Fibromed Inc. is a new company taking a side entrance to thecrowded field of inflammation and tissue injury.
"Fibrosis is a major, lethal, under-addressed medical problem,"Edward Bernstine, the Boston company's chief executive officerand chairman, told BioWorld.
With $500,000 in seed financing, completed in November 1992,Fibromed has licensed research from Boston University (BU)featuring a potent inhibitor of the collagen cross-linkingenzyme that creates fibrosis.
This scarring causes cirrhosis in the liver, emphysema in thelungs and some types of arthritis, and can also pose problemsduring wound healing.
"Fibrosis has been ignored as a target of therapeutic agents,"Bernstine said. "What it's the other side of is inflammation,which everybody and his brother is working on. It results infibrosis. Nobody treats that."
Fibrosis has not gone completely unnoticed. Several companiesare working on developing lubricants and other physical meansto prevent scar tissue formation following surgery or withinjoints. Others, such as Celtrix Pharmaceuticals Inc., Genentech,Inc. and Telios Pharmaceuticals, have investigated growthfactors that influence collagen formation.
"It's quite new," said Michael Pierschbacher, senior vicepresident and scientific director of San Diego-based Telios."People have just begun to realize the possibilities andpotential for controlling fibrosis." His company becameinvolved in TGF-beta research as "the other side of tissueregeneration" after developing biodegradable scaffoldings topromote tissue growth.
Fibromed projects a preliminary potential anti-fibrotic marketof $1.2 billion to $1.5 billion, with some 11 million patients thatcould use anti-fibrotic compounds in surgical adhesions,orthopedic surgery, liver disease, lung disease and burns.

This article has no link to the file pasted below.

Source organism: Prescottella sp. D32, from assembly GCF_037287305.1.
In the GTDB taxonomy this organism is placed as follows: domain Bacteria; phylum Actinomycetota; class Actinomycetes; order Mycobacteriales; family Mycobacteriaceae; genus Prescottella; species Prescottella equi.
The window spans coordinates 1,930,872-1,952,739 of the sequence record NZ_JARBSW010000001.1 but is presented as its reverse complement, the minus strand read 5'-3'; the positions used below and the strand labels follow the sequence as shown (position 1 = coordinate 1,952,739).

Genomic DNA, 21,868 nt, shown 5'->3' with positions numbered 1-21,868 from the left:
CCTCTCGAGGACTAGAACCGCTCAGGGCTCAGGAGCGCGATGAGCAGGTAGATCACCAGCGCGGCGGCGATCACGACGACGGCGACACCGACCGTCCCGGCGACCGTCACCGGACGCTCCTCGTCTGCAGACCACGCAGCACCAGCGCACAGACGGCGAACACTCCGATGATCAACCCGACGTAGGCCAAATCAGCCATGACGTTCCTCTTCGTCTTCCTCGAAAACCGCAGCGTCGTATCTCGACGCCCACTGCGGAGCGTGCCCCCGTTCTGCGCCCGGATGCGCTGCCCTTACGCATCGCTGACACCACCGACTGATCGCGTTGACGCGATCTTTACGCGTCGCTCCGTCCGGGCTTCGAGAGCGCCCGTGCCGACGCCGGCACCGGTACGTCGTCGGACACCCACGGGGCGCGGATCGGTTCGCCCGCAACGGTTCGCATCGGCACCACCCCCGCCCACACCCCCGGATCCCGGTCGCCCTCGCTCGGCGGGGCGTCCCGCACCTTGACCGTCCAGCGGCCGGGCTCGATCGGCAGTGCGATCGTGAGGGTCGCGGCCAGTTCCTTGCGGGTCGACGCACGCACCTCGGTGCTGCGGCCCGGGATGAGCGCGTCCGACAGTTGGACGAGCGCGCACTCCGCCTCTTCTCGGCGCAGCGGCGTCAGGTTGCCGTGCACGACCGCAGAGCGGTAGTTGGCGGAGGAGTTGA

The company is sponsoring research and development of afamily of anti-fibrotic compounds at the BU School of Medicineto determine efficacy in preventing scarring in wounds, liverdamage and lung conditions.
The compounds target the collagen cross-linking enzyme lysaloxidase, which Bernstine said "sort of staples, or spot-welds,"collagen fibers together into an inflexible mass.
Research by BU biochemistry professor Herbert Kagan suggeststhat the enzyme acts through a ringed co-factor that forms astrong, irreversible bond with inhibitors bearing a pair ofamino groups.
These inhibitors might be administered in a controlled fashionto halt and perhaps partially reverse scarring in living tissue.
Lysal oxidase was discovered in the 1950s and '60s, Kagan said,when farmers noticed that calves that ate flowering sweet peasdeveloped connective tissue defects. The plants contain beta-aminopropionitrile, whose effect helped point toward thediscovery of the lysal oxidase enzyme the plant compoundinhibits. This compound is not a potential therapeutic becauseit might be toxic.
Treating fibrosis would require developing improved means ofdiagnosing these often chronic conditions. Fibromed plans todevelop tests to assess fibrosis in vital organs and to createproducts for internal and external use. The company hasexclusive rights to three patents and two patent applications.The technology is primarily based on a U.S. patent, No.4,997,854, issued March 5, 1991, to BU.
-- Nancy Garcia Associate Editor
(c) 1997 American Health Consultants. All rights reserved.